Naval applications of enhanced temperature, vibration and power monitoring
Author(s)Zachar, Ryan David
System Design and Management Program.
Steven B. Leeb, Peter Lindahl and John Donnal.
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Navy ships require reliable information regarding their power and mechanical systems in order to perform their mission effectively. While today's shipboard systems are quite sophisticated, there are areas for improvement in monitoring individual loads, managing the loads to fit the ships mission, and continuously monitoring mechanical equipment. This thesis presents a method to continuously assess the condition of a rotating machinery system using vibration analysis during the machine's spin-down. A method to determine the thermal storage capacity of a structure, so that HVAC loads can be more effectively managed, is also explained. Finally, the potential impacts of a Non-Intrusive Load Monitor (NILM) on a ship are investigated.
Thesis: Nav. E., Massachusetts Institute of Technology, Department of Mechanical Engineering, 2015.Thesis: S.M. in Engineering and Management, Massachusetts Institute of Technology, Engineering Systems Division, System Design and Management Program, 2015.This electronic version was submitted by the student author. The certified thesis is available in the Institute Archives and Special Collections.Cataloged from student-submitted PDF version of thesis.Includes bibliographical references (pages 131-133).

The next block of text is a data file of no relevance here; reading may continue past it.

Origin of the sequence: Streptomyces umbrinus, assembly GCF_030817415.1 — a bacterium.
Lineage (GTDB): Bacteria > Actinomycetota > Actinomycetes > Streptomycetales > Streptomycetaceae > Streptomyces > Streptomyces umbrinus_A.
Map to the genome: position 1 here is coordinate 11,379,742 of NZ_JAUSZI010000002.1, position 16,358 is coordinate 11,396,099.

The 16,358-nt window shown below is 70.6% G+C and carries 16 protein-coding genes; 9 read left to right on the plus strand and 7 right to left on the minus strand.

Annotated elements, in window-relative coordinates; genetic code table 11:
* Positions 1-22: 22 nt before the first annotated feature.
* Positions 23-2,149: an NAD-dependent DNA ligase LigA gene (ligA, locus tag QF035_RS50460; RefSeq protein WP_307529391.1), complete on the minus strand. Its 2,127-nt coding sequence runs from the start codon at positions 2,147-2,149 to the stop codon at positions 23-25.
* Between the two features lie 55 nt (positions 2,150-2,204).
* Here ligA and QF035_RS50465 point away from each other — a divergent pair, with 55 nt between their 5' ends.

DepartmentSystem Design and Management Program.; Massachusetts Institute of Technology. Department of Mechanical Engineering; Massachusetts Institute of Technology. Engineering Systems Division
Massachusetts Institute of Technology
Mechanical Engineering., Engineering Systems Division., System Design and Management Program.